They’re the first to help those in emergency situations, but first responders are among the most selfless when they experience pain or injury of their own, says Shoreline physical therapist Bruk Ballenger.

And yet, according to the Centers for Disease Control & Prevention (CDC), more than 22,000 Emergency Medical Services (EMS) first responders suffer on-the-job injuries each year – about 8 percent of the workforce.

“Ironically, one of the main reasons first responders are injured on the job is because they are unlikely to report injuries in the first place, or seek treatment unless the pain becomes unbearable,” said Ballenger, owner of Prevail Physical Therapy in Shoreline. “EMS workers often tough it out and work through bruises, scrapes, or sprains, which can only exacerbate injury and pain-related issues down the road.”

While some injuries to police officers, firefighters, EMTs, etc., are obvious – they’re all dangerous jobs, after all – others, such as potential injuries to the musculoskeletal system, can be more difficult to spot.

For example, the CDC reports that 34 percent of first responder injuries were sprained or strained muscles, 35 percent were from overexertion, and the rest were injuries to specific body parts such as the shoulders, lower back, or hands.

“Common on-the-job tasks and movements like heavy lifting, repetitive strains and motions, and trips, slips and falls can lead to pain and injury that should never be ignored,” Ballenger said. “But be it pressure to do the job or a general sense of duty, first responders – like athletes so focused on competing – have a tendency to want to tough it out. But what seems small now can, if left untreated, can lead to bigger injuries down the road.”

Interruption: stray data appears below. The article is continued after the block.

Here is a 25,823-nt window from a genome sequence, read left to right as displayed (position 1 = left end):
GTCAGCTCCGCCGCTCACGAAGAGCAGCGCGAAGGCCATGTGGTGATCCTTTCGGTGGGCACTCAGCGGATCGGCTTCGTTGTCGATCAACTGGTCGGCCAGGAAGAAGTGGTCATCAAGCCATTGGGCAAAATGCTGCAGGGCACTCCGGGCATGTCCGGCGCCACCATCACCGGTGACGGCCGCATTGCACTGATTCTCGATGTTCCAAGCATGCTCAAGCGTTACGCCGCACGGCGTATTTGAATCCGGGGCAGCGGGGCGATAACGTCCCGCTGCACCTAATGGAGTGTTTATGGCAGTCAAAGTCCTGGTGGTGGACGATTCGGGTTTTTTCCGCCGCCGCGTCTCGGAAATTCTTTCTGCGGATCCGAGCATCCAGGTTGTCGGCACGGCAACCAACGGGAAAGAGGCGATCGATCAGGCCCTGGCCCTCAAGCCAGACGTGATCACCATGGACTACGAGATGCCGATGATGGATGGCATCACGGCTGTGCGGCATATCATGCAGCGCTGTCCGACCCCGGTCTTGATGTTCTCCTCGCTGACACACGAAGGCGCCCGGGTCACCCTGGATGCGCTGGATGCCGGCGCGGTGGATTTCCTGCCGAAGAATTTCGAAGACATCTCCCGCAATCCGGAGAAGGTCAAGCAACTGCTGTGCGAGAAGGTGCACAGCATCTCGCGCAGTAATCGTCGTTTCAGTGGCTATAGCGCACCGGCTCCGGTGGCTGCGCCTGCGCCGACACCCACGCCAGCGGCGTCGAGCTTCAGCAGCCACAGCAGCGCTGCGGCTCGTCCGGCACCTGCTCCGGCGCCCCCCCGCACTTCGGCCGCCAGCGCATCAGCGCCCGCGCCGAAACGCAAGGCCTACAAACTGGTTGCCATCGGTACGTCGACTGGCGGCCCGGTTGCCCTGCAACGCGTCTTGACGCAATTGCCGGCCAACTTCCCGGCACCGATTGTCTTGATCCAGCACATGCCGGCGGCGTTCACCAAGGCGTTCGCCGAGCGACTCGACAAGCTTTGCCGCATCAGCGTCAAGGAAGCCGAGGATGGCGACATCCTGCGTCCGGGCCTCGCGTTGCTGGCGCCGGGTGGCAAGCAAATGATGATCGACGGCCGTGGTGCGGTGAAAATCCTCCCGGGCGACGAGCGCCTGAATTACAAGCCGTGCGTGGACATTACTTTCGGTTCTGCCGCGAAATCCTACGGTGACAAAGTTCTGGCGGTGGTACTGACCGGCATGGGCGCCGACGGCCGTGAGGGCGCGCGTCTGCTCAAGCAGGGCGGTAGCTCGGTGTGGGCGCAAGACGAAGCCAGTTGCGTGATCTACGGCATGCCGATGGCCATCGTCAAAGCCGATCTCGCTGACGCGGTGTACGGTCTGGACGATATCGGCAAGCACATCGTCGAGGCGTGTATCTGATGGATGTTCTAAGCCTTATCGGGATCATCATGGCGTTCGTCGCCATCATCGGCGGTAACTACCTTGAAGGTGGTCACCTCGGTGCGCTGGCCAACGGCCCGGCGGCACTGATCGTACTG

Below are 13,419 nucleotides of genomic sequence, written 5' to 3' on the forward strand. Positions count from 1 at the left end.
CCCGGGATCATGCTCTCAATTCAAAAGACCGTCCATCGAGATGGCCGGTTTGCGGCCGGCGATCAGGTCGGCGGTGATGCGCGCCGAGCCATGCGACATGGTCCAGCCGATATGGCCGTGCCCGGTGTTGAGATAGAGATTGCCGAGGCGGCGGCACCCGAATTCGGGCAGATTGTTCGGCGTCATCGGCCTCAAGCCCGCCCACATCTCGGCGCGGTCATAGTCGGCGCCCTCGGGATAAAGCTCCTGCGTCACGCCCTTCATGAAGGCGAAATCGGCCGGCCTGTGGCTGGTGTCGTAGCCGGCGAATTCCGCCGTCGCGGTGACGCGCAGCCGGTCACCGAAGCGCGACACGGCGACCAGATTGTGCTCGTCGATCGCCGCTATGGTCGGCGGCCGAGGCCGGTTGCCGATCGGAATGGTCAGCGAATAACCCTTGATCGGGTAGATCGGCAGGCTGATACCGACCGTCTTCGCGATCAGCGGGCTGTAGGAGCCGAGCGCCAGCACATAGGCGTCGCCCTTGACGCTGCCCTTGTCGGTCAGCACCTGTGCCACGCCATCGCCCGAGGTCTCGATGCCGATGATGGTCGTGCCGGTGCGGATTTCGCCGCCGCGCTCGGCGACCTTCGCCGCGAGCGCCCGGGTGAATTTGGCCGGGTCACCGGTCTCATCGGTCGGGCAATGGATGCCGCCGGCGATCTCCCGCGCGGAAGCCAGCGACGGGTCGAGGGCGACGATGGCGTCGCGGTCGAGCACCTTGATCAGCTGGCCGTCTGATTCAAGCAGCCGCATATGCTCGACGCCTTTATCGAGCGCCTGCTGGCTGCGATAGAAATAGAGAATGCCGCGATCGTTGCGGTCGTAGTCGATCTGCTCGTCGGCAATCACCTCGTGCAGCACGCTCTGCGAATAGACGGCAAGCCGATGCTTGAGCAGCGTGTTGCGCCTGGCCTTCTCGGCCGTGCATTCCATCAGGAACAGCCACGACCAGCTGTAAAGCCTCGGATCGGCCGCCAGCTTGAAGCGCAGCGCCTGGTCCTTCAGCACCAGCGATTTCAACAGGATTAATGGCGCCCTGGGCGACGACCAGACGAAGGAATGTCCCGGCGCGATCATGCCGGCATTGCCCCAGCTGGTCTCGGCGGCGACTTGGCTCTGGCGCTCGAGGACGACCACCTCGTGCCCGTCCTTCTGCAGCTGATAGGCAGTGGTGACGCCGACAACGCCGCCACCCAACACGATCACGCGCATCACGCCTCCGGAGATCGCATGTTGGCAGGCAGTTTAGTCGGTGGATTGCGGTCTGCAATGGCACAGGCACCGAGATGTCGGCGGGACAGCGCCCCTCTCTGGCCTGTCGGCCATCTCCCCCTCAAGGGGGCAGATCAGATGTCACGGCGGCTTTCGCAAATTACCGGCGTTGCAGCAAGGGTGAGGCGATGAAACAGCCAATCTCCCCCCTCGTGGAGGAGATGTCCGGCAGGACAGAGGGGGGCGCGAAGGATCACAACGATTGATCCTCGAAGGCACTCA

To combat such issues, Ballenger recommends the following three-step approach to first-responder health. It’s a strategy that includes taking steps to prevent injuries from happening in the first place, but quickly identifying the signs of potential injuries and getting help from a physical therapist or personal physician.

  1. Exercise Regularly: Staying in shape is a good way to optimize your overall fitness and functional abilities at work, particularly in a physical career. By always maintaining a fitness regimen – one that focuses on strength, cardio health, flexibility and balance – one can take steps to reduce injuries and, if/when they happen, hasten healing.
  2. Frequent Check-Ups: Getting an annual health physical is just the beginning. Also seeing a physical therapist annually can improve a first responder’s ability to identify any weaknesses or imbalances when it comes to the musculoskeletal system – issues that can be corrected before they lead to on-the-job injury.
  3. Know the Warning Signs: Are you (or a friend/loved one who works as a first responder) experiencing recurring pain that doesn’t resolve over a couple of days? Do you regularly feel pain or tightness in your back or neck? Do you find yourself compensating for movement limitations or weaknesses that weren’t always there? Such issues can progress into more serious conditions if left unchecked and untreated by a medical pro like a physical therapist.